• Will Bassler

        as I’ve stated time and again one of the things that all attorneys in all court cases should be prepared for is to prove that there is no high re-offense rate or high recidivism. they should do this by presenting studies that show re-offense rate of less than 5% which is easy to do. ( http://sosen.org/blog/2019/02/24/the-importations-of-reconviction-rates.html ) they should also be prepared to debunk any studies that show high re-offense rate that the state tries to use to show high re-offense rates. the interesting thing about this is that this can also be carried over into the legislatures by simply pointing out to the legislators that any study that they attempt to use to justify punitive laws had better meet the scientific method laid out in “Daubert” because if they don’t follow those strict guidelines then the laws will be overturned in the courts making them look like the total idiots that some of them are.

        Daubert v. Merrell Dow Pharmaceutical s, Inc., 509 U.S. 579 (1993), is a United States Supreme Court case determining the standard for admitting expert testimony in federal courts. The Daubert Court held that the enactment of the Federal Rules of Evidence implicitly overturned the Frye standard; the standard that the Court articulated is referred to as the Daubert standard.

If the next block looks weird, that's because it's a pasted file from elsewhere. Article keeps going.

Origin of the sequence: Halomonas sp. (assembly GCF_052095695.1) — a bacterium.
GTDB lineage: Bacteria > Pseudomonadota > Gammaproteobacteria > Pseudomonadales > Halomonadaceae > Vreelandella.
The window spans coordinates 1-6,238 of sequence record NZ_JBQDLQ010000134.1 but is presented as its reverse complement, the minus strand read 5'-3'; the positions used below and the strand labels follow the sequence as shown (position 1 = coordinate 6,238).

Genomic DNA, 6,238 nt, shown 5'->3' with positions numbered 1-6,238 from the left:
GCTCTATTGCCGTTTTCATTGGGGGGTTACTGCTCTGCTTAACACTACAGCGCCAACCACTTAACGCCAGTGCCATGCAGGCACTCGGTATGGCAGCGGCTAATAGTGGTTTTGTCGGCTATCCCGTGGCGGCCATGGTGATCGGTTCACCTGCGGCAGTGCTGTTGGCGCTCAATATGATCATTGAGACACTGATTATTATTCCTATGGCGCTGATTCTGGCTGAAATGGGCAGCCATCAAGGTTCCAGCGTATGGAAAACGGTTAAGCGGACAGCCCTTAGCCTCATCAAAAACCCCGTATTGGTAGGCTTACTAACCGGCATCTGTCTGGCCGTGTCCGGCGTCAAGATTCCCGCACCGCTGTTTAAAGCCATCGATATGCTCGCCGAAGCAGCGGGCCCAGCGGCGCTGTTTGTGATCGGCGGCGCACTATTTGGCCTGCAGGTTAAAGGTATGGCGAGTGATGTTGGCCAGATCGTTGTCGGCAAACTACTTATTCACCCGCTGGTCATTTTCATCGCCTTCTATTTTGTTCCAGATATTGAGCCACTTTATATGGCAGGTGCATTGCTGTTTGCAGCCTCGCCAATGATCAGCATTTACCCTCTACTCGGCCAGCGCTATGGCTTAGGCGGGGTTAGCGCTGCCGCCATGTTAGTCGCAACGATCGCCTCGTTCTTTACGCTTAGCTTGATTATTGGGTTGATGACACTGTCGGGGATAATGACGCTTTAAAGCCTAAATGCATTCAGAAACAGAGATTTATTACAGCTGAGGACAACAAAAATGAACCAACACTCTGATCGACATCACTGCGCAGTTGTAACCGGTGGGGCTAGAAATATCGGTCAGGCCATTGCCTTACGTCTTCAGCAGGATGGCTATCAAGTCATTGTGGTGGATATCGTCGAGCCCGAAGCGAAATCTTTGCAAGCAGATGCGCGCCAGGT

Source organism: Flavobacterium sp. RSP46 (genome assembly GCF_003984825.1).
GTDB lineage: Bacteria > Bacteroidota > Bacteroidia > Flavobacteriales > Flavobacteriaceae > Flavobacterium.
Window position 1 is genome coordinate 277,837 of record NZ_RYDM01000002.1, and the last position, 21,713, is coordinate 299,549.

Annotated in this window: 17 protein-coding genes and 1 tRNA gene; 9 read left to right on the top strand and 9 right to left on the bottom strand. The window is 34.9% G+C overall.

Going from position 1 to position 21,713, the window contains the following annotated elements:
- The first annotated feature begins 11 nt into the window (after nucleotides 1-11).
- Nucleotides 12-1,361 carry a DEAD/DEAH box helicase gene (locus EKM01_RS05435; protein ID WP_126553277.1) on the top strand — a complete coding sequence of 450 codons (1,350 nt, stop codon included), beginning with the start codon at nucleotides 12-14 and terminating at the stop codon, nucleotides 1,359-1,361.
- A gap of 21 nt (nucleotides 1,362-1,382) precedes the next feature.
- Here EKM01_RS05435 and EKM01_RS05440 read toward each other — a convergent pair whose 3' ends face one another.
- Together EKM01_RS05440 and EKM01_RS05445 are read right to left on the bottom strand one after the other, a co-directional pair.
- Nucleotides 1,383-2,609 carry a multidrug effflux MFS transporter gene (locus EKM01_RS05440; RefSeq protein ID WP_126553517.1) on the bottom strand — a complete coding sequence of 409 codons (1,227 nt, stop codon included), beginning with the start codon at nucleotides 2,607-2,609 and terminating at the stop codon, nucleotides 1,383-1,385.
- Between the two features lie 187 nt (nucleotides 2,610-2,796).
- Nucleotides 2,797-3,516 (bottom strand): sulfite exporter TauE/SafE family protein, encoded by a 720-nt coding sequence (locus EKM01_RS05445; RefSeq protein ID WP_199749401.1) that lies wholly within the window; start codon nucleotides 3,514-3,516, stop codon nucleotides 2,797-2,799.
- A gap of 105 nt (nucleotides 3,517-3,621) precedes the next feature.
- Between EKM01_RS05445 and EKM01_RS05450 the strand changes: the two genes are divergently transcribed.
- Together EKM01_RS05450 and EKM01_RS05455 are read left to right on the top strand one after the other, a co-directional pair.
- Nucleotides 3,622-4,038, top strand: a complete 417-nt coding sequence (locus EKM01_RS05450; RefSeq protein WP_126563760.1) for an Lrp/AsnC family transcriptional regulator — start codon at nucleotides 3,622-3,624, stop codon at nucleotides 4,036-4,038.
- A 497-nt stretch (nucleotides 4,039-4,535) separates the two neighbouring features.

After Daubert, it was expected that the range of scientific opinion evidence used in court would be expanded. However, courts have strictly applied the standards in Daubert, and it has generally been successful in excluding “junk science” or “pseudoscience”, as well as new or experimental techniques and research that the decision might have been expected to deem admissible.

        Discerning between science and “pseudoscience” was the theme of a book by Karl Popper whose summary was quoted in Daubert: “the criterion of the scientific status of a theory is its falsifiability, or refutability, or testability.” The book, Conjectures and Refutations: The Growth of Scientific Knowledge (5th ed. 1989), pp. 34–57, explains how psychology is more like astrology than astronomy because it does not make predictions about an individual which are falsifiable. He wrote that “the impressive thing about” Einstein’s predictions “is the risk involved…If observation shows that the predicted effect is definitely absent, then the theory is simply refuted.” But “it was impossible to describe a human behaviour” which would be accepted as proving psychology false.

        The considerations in Daubert do not all have to be met for the evidence to be admitted. It is necessary only that the majority of the tests be substantially complied with.

        The principle in Daubert was expanded in Kumho Tire Co. v. Carmichael (1999), where the evidence in question was from a technician and not a scientist. The technician was going to testify that the only possible cause of a tire blowout must have been a manufacturing defect, as he could not determine any other possible cause. The Court of Appeal had admitted the evidence on the assumption that Daubert did not apply to technical evidence, only scientific evidence. The Supreme Court reversed, saying that the standard in Daubert could apply to merely technical evidence, but that in this case, the evidence of the proposed expert did not meet the standard.

    • Eric

      Amazing stats. Court adjourned. Case closed.

  8. Aman